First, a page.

Wednesday, August 25, 2010
Johnny Damon Needs To Return Home: Boston Is Where The Heart Is
If you’ve wondered why a former baseball team is calling and begging, why the large-market Red Sox franchise is finally targeting the hitting specialist in a return that seems very valuable and useful in the friendly confines of Boston, it’s because he had been classified as a hero in a place where the enthusiastic fans idolize and worship baseball.
Suddenly, Johnny Damon knows he needs the Red Sox, but he is rebuffing interest where he ripened as a savior in a town that is accustomed to winning and, more than anything, snapping one of the more dreadful curses in recent memory.
Suddenly, the Red Sox need Damon, a bygone caveman who once resembled the Geico creatures from its commercial ads.
But Damon is leaning towards remaining a member of the Detroit Tigers. He has no desire to return to Fenway Park, arguably the friendliest and oldest ballpark in America, a structure that sells out a capacity crowd nearly in every game. It would be a return to the team he called home, the team with the wildest celebration of the last decade. It was a decade when the Red Sox cured lapses of hopelessness and snapped an unpleasant curse.
Damon helped the team’s cause and infatuated a fervid baseball town.
If he can return to his former locale, this is a precept of considerably good fortune, welcomed back to aid his former team in pursuit of a postseason chase. Never mind that he left the town behind for its bitter rival the New York Yankees, abruptly departing a population that adored and empowered him. Never mind that he was viewed as an enemy for representing pinstripes and sadly erasing all the indelible moments of 2004, the historic moment in sports when the Red Sox trailed 3-0, but came back to defeat its nemesis the Yankees in the ALCS.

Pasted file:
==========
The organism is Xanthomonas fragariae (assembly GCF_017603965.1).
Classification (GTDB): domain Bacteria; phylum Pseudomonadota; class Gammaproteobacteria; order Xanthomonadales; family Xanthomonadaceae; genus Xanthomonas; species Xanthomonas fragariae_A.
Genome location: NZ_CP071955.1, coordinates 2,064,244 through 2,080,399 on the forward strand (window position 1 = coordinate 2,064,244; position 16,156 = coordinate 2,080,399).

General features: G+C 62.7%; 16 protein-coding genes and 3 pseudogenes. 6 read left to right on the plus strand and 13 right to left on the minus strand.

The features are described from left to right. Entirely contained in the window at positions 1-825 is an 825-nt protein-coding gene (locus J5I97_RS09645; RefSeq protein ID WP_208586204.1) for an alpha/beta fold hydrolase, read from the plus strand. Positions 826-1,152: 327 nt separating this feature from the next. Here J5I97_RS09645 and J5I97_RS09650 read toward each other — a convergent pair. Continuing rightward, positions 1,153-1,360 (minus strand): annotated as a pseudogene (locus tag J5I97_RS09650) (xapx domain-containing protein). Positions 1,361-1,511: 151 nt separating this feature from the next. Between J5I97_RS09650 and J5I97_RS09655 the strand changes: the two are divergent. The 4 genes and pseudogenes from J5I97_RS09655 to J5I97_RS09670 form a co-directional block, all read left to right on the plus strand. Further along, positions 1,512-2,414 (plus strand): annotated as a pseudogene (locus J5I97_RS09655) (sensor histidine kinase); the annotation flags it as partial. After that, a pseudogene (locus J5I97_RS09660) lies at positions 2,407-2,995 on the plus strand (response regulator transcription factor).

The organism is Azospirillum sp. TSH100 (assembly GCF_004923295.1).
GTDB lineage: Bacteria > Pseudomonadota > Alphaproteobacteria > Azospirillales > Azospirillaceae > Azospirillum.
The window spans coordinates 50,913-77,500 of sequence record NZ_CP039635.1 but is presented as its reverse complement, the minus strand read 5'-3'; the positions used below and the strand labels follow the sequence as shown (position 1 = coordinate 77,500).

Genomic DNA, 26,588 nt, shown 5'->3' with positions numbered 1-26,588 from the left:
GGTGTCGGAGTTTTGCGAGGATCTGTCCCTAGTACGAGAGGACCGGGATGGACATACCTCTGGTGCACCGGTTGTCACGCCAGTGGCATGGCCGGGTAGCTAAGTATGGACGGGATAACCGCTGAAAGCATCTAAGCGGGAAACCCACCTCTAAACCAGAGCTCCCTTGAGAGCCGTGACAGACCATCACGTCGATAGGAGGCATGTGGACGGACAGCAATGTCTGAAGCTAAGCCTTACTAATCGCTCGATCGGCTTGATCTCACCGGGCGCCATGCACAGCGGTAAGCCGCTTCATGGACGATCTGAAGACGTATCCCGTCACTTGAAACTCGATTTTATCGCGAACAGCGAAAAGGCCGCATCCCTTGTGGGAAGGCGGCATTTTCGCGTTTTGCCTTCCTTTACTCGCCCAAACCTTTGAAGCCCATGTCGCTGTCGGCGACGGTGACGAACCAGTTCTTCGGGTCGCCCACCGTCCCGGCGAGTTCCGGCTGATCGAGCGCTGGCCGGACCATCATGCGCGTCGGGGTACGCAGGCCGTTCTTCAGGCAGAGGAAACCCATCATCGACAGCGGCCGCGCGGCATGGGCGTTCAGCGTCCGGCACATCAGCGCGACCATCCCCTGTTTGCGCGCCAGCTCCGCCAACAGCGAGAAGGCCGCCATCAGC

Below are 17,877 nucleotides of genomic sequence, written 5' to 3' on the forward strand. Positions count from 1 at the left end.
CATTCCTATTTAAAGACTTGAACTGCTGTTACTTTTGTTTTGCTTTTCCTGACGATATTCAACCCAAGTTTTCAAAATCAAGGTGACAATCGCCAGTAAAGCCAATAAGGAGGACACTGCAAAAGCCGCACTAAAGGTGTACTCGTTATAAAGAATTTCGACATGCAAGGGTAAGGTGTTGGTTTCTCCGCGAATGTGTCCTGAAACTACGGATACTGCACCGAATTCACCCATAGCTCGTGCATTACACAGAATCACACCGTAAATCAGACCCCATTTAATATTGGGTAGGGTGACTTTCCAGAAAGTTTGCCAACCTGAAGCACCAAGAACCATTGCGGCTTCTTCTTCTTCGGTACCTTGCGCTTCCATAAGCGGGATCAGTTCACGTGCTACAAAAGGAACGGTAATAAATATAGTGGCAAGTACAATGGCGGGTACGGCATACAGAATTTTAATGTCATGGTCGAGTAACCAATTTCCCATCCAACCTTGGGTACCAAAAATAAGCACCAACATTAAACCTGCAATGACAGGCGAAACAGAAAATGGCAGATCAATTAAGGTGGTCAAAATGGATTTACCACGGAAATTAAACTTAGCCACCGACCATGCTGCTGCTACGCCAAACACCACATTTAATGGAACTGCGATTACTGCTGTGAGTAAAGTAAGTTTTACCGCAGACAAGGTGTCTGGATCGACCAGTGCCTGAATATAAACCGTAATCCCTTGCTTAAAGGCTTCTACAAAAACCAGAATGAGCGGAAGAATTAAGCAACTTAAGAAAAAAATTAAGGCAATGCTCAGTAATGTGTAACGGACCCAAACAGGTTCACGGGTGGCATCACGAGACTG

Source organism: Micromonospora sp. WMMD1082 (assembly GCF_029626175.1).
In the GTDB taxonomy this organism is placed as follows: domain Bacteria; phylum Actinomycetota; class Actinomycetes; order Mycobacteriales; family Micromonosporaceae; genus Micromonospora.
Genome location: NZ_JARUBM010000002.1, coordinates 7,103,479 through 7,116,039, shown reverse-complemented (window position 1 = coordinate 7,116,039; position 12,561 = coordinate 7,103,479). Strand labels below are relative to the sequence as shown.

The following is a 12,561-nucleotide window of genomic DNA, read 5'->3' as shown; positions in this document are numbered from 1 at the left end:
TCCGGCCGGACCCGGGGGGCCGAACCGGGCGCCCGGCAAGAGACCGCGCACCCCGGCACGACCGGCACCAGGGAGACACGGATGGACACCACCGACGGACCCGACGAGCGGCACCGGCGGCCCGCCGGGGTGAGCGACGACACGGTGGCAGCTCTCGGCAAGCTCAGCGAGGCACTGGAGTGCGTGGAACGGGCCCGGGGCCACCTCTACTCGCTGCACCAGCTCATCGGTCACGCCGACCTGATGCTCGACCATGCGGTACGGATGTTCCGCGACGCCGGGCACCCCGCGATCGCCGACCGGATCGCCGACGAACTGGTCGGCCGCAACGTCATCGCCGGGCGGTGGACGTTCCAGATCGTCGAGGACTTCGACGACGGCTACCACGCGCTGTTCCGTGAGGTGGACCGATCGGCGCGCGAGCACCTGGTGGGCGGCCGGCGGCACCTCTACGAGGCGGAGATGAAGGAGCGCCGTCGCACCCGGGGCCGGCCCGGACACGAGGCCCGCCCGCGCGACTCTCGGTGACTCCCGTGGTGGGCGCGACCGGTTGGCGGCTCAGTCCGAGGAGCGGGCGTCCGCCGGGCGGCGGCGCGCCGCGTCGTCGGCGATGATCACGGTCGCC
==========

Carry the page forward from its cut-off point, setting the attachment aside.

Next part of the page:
In the end, however, it didn't matter. The Red Sox had captured their first World Series title in 86 years.
These days, the fans are willing to forgive the past betrayal and welcome Damon back to Beantown with loud cheers and warm receptions. The most recent news is that the Red Sox placed a waiver claim on Damon, the famous savior that once relived the dinosaur age, and caused vital damage in a mesmerizing postseason in the last decade.
It’s telling that he has a no-trade cause that specifically reveals the Red Sox as potential contenders of claiming sole possession of the outfielder. What seems plausible is that Damon, once known as the villainous icon, unfavorably for the heartbreaking departure that angered the Green Monster devotees in Boston, is that he will return in a Red Sox uniform.
All he would need to electrify the crowd sitting in the Monster seats or the coziest ballpark seats is productivity.
What we do know is that Damon’s recent comments on how the Yankees organization and fans treat players respectively is inanely insulting to Red Sox Nation, filled with animosity and disgust.
His penchant for neglecting the Red Sox is surely creating much buzz and drama these days, comfortably abandoning his former club when they are trying to amiably welcome him back.